You may also have your preferred shooting technique, “swing through”, CPSA method “pull away” or “maintained lead”. With these various techniques the gun starts (in respective order) behind the clay, pointing at the clay or always in front of the clay.
The Machiavellian course setter can – and will – upset your chosen technique so you need to learn all techniques if you harbour dreams of becoming a successful competitive Sporting clay shot, or champion at your own local gun club.
For example, on a report pair the only place you can shoot the first clay leaves your gun a long way from where you would normally choose to start from for the second clay.
In fact, a badly set up stand might mean a second shot is practically impossible and the question being asked becomes silly.
But a challenging-designed pair might enable you to shoot your chosen CPSA method on the first target, but it ensures that you have to chase after the second clay using swing through. All sorts of combinations are possible.
The capable Sporting shooter will view the targets and read what questions are being asked. And it’s a real bonus if you know what technique(s) you use at the moment. A coach can help.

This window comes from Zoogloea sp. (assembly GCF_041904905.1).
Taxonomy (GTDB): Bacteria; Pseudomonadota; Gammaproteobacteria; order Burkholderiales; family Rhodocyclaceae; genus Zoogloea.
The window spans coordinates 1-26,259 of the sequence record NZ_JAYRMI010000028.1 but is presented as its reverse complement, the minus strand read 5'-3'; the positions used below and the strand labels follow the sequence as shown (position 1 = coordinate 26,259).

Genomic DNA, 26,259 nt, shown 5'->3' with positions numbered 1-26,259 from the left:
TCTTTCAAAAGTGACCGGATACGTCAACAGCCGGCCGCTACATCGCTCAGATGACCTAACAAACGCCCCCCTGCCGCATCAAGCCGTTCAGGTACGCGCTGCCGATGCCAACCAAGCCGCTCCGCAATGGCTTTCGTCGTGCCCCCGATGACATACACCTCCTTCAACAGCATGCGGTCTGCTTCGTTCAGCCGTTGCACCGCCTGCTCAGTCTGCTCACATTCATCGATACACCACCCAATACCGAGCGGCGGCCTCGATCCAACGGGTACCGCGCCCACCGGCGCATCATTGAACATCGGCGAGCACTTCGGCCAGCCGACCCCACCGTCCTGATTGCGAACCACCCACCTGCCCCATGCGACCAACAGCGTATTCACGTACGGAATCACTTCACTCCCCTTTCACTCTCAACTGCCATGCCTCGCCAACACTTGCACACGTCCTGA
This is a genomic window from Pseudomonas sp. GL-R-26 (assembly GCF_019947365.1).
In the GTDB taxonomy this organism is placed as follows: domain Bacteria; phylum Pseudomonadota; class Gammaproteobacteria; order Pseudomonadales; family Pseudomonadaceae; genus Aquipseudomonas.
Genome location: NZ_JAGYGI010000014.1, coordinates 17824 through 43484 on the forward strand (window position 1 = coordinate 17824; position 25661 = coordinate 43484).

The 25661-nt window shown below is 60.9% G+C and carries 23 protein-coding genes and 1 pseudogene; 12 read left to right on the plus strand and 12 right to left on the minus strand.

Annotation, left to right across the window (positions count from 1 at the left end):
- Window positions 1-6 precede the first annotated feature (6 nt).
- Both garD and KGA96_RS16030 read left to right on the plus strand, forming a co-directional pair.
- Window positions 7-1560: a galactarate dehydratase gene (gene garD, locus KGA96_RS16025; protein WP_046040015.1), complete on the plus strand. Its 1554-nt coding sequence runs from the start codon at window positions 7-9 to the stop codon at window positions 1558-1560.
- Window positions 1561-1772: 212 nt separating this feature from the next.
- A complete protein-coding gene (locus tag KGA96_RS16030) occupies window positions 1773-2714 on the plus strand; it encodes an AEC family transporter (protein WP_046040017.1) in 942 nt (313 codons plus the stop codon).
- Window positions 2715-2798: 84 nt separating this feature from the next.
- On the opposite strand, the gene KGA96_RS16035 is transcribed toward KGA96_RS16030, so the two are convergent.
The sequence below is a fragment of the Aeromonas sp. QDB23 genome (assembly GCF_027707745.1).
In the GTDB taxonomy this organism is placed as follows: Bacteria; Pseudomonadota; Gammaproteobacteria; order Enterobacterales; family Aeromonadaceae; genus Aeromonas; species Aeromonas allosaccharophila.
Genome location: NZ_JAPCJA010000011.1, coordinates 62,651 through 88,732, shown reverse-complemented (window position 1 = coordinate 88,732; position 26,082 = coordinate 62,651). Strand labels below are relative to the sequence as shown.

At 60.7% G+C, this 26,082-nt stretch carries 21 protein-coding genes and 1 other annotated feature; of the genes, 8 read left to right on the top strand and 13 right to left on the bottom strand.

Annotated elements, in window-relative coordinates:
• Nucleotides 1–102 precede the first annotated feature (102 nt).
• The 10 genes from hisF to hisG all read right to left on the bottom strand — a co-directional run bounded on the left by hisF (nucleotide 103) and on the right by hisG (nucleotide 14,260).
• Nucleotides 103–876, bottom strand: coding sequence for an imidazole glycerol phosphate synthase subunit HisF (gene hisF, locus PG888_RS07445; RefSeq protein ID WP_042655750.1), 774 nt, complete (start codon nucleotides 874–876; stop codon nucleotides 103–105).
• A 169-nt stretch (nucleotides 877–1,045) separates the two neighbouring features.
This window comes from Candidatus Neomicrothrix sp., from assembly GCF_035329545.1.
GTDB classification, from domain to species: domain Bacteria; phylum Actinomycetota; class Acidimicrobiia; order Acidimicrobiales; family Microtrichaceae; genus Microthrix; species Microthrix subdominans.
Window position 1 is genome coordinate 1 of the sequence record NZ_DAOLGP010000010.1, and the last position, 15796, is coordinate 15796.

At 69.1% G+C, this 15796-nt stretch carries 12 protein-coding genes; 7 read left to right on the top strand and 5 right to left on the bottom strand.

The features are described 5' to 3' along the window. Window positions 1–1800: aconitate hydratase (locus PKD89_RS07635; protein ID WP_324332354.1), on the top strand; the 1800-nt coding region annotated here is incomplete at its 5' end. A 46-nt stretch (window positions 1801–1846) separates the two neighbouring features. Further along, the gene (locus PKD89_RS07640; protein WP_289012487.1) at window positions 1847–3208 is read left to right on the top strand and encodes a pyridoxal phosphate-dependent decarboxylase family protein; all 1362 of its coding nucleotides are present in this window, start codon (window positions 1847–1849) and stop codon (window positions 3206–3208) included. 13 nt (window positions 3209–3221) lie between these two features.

The first clay of a “report pair” could be relatively easy for everyone to enjoy, then you can rack up the pressure on the second.
There is no end to the fun when it becomes your turn to set up the targets down at your club!
Percentages Malcolm sets his course where the winner hits between 85 and 90
per cent of targets
Using coloured clays can help when shooting against a tree backdrop
A fast crossing rabbit with an on-report diagonal left to low right is a tricky target
A mischevious course setter can upset your preferred
A speedy target such as a rabbit can deny your shooter time